A complete Workplace Wellness plan (Health Plan) organizes these activities according to the four health promotion strategies:

  1. Awareness building: provide information to raise awareness of health risks and the benefits to employees for making healthy choices
  2. Education and skill building: provide education and opportunities for staff to learn new skills related to healthy living
  3. Environmental supports: provide an environment that encourages employees to make healthy choices
  4. Policy and guideline development: establish policies and guidelines that encourage healthy living

York Region’s Workplace Wellness Toolkit was created to help companies develop their health plan. Workplaces can move through the steps quickly or choose a gradual guided approach to develop their health plan and engage their employees.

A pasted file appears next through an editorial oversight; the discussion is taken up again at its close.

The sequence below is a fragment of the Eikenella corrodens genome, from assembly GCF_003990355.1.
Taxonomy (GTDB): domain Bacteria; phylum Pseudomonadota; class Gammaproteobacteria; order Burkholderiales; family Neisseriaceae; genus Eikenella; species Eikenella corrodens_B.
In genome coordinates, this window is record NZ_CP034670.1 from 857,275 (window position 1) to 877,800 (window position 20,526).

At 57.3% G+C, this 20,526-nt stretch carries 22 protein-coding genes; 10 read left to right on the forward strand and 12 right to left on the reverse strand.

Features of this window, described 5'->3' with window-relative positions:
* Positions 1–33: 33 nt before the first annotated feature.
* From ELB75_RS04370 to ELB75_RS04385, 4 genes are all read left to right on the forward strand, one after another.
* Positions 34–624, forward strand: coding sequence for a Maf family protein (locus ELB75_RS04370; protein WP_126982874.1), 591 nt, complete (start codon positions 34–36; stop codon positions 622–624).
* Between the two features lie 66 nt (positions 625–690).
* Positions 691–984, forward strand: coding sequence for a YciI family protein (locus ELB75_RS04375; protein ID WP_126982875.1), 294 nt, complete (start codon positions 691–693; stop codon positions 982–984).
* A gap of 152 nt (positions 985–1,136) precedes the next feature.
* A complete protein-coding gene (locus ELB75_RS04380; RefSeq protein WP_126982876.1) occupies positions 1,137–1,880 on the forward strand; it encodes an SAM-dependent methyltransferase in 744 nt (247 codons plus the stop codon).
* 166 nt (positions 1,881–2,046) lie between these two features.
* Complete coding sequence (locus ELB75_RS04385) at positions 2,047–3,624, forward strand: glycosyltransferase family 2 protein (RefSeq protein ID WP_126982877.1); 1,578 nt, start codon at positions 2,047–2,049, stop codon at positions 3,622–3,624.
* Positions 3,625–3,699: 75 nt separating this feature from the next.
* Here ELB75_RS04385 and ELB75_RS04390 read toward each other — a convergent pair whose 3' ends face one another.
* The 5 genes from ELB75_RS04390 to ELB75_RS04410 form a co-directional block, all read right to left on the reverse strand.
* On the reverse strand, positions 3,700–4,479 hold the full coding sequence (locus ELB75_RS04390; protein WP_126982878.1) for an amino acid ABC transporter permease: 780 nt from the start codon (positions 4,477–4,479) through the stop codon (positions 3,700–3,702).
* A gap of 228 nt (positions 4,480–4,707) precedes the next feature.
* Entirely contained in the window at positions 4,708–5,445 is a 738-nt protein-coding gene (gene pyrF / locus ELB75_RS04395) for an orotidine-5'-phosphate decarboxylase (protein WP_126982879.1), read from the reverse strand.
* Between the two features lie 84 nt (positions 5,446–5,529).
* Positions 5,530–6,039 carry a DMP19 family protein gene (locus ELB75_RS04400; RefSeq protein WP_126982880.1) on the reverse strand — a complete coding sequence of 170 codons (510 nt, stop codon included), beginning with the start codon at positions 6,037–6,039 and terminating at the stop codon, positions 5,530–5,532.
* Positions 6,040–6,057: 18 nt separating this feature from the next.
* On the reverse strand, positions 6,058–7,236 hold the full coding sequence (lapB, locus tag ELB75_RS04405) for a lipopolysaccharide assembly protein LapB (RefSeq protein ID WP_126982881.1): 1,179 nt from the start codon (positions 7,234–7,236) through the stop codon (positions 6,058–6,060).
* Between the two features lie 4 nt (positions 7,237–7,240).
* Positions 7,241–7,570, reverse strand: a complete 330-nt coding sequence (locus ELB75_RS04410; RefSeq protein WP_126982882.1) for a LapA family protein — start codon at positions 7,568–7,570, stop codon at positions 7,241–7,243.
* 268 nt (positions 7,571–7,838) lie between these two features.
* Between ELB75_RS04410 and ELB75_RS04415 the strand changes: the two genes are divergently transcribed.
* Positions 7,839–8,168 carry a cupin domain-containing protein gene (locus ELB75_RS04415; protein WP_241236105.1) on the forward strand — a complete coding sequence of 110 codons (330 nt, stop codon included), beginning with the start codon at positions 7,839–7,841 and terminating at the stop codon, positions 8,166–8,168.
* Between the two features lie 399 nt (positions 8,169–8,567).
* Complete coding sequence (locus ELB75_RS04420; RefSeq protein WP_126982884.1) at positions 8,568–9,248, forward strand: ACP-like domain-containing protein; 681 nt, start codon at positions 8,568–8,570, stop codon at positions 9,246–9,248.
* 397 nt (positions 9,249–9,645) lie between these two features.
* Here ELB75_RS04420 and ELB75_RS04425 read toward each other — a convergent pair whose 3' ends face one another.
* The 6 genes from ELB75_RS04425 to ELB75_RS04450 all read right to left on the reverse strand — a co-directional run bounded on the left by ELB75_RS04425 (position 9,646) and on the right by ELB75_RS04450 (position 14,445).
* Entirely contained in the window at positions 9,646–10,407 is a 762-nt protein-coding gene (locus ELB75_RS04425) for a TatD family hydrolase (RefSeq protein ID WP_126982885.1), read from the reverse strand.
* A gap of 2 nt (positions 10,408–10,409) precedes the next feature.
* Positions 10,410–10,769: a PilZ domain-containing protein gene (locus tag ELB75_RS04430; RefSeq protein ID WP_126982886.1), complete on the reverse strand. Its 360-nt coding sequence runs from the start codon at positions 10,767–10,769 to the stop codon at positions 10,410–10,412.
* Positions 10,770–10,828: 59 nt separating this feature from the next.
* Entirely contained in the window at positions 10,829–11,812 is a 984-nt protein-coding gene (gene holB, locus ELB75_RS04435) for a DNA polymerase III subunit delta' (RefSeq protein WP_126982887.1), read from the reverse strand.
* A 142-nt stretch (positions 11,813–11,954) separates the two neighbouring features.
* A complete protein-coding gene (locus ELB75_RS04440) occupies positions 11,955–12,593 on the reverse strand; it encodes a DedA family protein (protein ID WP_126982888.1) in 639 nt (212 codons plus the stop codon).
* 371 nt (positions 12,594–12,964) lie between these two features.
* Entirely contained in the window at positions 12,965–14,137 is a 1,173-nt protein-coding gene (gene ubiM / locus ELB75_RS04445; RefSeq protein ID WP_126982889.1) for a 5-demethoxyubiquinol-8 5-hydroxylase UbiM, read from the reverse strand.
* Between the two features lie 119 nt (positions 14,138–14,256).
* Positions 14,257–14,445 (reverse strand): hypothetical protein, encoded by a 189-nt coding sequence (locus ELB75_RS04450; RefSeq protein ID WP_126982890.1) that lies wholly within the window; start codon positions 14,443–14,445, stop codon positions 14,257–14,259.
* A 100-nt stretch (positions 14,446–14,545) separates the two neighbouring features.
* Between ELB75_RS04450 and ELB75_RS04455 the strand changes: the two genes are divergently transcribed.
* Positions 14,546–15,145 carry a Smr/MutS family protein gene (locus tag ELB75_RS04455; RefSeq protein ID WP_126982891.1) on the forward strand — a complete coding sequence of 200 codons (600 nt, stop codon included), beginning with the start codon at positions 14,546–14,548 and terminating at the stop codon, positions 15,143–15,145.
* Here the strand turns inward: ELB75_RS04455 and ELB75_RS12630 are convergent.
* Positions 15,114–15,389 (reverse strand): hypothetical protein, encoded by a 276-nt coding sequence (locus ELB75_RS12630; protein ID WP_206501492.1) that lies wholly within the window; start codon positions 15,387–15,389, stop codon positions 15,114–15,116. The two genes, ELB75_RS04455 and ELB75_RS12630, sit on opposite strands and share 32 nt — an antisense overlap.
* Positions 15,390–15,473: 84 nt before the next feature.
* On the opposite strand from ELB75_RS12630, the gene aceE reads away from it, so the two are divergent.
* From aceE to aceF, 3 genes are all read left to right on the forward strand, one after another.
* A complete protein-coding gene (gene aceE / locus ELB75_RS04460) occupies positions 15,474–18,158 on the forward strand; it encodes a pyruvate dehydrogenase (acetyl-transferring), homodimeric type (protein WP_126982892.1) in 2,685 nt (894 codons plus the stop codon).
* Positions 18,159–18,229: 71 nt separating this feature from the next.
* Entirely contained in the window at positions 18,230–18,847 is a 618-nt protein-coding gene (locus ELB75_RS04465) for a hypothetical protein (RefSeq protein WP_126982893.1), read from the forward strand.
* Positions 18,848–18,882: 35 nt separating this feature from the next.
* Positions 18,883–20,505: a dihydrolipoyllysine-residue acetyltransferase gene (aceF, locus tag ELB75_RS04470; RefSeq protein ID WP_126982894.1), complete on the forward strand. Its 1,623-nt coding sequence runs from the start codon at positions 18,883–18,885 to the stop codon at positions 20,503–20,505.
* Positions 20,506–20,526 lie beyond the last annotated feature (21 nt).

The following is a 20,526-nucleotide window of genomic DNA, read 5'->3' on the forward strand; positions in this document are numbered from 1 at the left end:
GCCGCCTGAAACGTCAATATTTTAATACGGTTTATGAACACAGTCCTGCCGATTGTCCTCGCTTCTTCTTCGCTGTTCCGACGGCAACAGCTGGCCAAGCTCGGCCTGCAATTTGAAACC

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Physical Activity and Sedentary Behaviour

Physical activity

Physical activity is beneficial to the body and the mind. Research shows that regular physical activity can help reduce the risk of over 25 chronic conditions, including coronary heart disease, stroke, hypertension, breast and colon cancer, type 2 diabetes and osteoporosis. As well, physical activity has been linked to improved sleep, reduced stress and improved mental health.

Being active on a regular basis helps you to become more fit. This allows you to perform tasks of daily living with comfort and ease. According to the Public Health Agency of Canada, about half of the functional decline between the ages of 30 and 70 is the result of an inactive lifestyle and not aging.

The Canadian physical activity guidelines recommend adults should accumulate at least 150 minutes (2.5 hours) of moderate-to vigorous-intensity aerobic physical activity per week, in bouts of 10 minutes or more for health benefits. This includes activities such as walking, taking the stairs, cycling or sports.